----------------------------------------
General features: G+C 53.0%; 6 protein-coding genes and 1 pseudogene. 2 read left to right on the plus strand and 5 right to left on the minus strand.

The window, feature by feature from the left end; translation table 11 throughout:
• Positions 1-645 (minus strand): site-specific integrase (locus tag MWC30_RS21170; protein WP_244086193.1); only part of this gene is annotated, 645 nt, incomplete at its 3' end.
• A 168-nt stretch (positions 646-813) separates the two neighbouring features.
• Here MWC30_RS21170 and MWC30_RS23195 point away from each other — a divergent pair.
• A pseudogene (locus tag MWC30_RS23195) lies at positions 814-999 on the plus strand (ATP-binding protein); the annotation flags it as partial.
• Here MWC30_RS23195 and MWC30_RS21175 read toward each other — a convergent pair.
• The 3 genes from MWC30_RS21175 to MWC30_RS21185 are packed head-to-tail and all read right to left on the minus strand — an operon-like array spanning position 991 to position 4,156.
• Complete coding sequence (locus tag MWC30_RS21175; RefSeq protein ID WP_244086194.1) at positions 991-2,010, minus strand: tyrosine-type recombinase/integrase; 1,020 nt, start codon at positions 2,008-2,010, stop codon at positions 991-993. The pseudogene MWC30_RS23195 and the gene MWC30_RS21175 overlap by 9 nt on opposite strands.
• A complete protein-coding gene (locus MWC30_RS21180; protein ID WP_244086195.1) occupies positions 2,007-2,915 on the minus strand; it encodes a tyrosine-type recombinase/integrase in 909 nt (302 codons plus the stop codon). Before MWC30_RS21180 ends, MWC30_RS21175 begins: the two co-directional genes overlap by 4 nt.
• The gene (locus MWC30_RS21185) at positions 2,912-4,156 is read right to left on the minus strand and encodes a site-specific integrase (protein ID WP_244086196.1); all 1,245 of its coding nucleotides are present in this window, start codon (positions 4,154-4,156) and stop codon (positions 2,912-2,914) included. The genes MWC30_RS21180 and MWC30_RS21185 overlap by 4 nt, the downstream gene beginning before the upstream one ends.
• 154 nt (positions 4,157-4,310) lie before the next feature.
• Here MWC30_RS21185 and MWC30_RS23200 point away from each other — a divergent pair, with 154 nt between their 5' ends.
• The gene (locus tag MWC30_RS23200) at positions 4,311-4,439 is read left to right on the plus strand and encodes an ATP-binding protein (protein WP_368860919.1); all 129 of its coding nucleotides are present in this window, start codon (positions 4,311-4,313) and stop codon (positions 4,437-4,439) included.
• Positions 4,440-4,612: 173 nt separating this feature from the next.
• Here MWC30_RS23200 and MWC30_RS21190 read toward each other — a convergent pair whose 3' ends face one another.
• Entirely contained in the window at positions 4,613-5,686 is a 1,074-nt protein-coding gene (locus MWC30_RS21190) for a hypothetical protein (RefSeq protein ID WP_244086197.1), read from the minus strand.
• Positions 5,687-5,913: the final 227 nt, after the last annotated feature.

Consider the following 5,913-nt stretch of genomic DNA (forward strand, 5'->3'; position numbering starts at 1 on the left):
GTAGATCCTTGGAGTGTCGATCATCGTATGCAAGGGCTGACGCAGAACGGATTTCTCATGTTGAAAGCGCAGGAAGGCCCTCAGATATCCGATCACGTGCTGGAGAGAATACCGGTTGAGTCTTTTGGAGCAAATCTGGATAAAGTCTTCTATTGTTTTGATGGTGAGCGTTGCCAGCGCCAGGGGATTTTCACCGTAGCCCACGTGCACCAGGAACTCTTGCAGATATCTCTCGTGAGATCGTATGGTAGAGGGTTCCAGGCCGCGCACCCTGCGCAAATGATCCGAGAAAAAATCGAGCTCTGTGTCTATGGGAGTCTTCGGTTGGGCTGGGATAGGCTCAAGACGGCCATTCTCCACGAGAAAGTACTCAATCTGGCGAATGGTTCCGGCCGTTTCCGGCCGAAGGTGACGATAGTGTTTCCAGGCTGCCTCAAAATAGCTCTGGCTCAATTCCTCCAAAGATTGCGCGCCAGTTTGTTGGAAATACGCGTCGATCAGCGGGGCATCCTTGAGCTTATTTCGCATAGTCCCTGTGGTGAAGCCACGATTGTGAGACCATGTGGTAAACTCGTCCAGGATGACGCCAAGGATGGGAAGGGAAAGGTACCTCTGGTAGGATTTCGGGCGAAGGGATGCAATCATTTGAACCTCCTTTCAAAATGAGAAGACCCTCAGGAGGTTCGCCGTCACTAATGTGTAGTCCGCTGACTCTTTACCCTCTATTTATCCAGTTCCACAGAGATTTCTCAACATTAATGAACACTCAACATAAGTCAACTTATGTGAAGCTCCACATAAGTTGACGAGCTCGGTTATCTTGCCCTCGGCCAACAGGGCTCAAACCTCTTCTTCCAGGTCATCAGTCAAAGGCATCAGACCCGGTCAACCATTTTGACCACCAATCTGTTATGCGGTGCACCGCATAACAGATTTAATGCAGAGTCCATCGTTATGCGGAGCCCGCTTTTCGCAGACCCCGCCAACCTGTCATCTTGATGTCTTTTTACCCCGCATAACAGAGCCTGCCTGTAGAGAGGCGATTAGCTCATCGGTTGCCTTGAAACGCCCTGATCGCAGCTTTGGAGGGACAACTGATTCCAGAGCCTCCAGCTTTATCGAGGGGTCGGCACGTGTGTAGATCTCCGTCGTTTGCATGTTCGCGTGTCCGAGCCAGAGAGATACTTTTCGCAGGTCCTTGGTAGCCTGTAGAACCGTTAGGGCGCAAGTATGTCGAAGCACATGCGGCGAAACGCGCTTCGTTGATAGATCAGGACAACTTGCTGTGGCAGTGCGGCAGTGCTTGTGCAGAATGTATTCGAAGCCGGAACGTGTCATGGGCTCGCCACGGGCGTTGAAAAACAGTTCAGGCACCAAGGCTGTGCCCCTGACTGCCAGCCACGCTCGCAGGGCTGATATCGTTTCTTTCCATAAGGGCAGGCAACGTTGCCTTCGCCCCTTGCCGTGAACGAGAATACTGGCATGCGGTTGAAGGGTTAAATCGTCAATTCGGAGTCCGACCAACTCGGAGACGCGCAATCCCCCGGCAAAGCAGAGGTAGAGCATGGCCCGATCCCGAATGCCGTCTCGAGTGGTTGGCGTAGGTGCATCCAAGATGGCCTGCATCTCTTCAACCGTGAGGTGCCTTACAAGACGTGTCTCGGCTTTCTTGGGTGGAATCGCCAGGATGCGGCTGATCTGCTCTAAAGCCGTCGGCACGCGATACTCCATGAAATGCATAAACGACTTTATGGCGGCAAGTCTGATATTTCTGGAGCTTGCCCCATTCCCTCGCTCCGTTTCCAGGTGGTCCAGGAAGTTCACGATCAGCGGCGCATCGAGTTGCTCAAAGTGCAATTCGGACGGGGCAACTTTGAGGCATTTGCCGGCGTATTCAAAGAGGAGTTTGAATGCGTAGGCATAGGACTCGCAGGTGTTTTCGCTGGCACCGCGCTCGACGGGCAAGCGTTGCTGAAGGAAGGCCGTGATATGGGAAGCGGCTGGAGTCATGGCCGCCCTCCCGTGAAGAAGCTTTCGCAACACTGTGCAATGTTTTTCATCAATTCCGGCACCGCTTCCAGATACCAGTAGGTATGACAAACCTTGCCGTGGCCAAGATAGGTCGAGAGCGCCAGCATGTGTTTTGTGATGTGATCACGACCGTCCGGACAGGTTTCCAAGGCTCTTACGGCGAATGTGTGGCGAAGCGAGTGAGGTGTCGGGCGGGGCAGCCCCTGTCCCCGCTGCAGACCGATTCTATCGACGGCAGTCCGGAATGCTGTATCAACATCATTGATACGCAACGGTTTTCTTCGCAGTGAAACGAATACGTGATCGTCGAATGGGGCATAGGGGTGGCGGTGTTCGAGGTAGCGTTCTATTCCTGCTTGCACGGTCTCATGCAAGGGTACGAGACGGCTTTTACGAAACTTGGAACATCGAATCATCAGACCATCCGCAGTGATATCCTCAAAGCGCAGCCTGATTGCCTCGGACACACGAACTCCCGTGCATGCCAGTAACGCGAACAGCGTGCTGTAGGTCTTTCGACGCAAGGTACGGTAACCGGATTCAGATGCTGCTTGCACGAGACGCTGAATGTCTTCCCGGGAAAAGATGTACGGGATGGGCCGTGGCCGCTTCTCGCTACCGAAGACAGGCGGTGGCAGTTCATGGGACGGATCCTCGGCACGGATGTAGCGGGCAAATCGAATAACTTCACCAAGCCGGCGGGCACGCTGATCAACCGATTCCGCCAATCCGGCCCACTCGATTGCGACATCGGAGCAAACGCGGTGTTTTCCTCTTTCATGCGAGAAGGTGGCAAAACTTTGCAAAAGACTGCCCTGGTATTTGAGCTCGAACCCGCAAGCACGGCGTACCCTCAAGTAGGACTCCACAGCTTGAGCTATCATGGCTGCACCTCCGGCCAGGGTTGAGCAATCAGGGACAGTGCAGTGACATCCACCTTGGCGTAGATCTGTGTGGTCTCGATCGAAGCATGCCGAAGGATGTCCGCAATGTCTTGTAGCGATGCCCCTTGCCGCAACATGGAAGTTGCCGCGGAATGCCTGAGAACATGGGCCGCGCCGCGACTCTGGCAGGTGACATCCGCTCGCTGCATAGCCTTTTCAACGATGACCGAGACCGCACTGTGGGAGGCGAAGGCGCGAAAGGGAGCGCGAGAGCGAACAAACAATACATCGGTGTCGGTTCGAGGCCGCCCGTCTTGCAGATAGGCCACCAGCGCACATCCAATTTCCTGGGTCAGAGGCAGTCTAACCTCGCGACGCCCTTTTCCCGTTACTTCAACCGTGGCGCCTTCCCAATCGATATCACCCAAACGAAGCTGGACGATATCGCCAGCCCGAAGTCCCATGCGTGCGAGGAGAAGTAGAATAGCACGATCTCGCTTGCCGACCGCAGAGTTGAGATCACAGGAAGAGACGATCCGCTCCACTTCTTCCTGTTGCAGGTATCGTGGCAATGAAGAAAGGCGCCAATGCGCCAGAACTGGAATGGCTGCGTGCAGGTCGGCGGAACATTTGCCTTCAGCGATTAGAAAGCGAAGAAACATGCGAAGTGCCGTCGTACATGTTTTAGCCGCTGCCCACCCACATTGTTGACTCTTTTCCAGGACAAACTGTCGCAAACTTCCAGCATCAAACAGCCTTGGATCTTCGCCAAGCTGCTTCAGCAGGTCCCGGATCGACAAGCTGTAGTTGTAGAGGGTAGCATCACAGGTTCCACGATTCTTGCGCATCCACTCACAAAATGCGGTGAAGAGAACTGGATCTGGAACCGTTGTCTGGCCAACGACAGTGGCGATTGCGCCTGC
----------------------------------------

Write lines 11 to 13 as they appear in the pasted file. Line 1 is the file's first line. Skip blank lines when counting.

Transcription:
• The gene (locus MWC30_RS21185) at positions 2,912-4,156 is read right to left on the minus strand and encodes a site-specific integrase (protein ID WP_244086196.1); all 1,245 of its coding nucleotides are present in this window, start codon (positions 4,154-4,156) and stop codon (positions 2,912-2,914) included. The genes MWC30_RS21180 and MWC30_RS21185 overlap by 4 nt, the downstream gene beginning before the upstream one ends.
• 154 nt (positions 4,157-4,310) lie before the next feature.
• Here MWC30_RS21185 and MWC30_RS23200 point away from each other — a divergent pair, with 154 nt between their 5' ends.